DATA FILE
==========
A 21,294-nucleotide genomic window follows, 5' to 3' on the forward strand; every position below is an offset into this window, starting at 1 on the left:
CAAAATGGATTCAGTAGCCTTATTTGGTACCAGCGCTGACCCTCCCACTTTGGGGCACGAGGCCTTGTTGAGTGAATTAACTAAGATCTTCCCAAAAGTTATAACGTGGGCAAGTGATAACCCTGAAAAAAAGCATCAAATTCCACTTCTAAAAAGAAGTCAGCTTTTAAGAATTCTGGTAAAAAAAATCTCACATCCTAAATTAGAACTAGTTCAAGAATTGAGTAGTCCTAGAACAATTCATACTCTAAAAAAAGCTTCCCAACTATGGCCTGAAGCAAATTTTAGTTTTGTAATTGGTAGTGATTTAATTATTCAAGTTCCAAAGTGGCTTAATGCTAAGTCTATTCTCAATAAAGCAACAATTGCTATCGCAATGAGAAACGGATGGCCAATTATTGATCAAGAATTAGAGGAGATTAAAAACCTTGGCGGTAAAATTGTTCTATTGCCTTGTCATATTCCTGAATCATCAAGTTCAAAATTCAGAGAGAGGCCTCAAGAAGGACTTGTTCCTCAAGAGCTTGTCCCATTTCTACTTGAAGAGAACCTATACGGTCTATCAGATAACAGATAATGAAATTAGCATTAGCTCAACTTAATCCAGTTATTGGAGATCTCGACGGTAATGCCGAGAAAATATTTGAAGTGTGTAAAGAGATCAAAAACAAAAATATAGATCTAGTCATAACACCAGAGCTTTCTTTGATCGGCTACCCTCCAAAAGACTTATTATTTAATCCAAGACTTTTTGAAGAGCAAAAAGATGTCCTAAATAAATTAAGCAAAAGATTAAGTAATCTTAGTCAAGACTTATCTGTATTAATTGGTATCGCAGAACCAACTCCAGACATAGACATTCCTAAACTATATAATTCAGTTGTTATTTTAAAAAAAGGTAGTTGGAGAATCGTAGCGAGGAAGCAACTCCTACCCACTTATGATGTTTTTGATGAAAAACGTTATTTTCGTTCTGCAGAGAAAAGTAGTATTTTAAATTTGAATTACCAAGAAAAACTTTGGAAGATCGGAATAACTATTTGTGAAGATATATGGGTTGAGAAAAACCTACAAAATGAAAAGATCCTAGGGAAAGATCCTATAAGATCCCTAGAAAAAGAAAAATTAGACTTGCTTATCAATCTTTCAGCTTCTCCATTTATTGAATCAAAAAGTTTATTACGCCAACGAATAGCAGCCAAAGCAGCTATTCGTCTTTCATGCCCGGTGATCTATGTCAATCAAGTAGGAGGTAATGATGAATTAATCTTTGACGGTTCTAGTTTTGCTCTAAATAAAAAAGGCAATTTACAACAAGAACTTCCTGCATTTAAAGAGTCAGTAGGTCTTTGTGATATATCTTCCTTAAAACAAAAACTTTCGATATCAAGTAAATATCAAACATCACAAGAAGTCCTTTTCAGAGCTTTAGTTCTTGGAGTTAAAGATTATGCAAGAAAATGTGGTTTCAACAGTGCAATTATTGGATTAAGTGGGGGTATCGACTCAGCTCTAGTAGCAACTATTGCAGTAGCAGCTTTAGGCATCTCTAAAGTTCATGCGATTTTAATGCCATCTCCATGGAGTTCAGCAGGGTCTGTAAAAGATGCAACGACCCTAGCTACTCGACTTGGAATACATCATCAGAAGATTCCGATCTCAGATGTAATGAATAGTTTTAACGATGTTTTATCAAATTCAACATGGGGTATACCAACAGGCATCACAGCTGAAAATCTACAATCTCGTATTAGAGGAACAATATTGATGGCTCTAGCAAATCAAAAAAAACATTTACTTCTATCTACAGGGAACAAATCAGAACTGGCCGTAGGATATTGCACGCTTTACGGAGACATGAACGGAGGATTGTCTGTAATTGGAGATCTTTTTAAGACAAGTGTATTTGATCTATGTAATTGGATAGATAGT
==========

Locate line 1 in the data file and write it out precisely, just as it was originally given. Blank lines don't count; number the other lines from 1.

A 21,294-nucleotide genomic window follows, 5' to 3' on the forward strand; every position below is an offset into this window, starting at 1 on the left: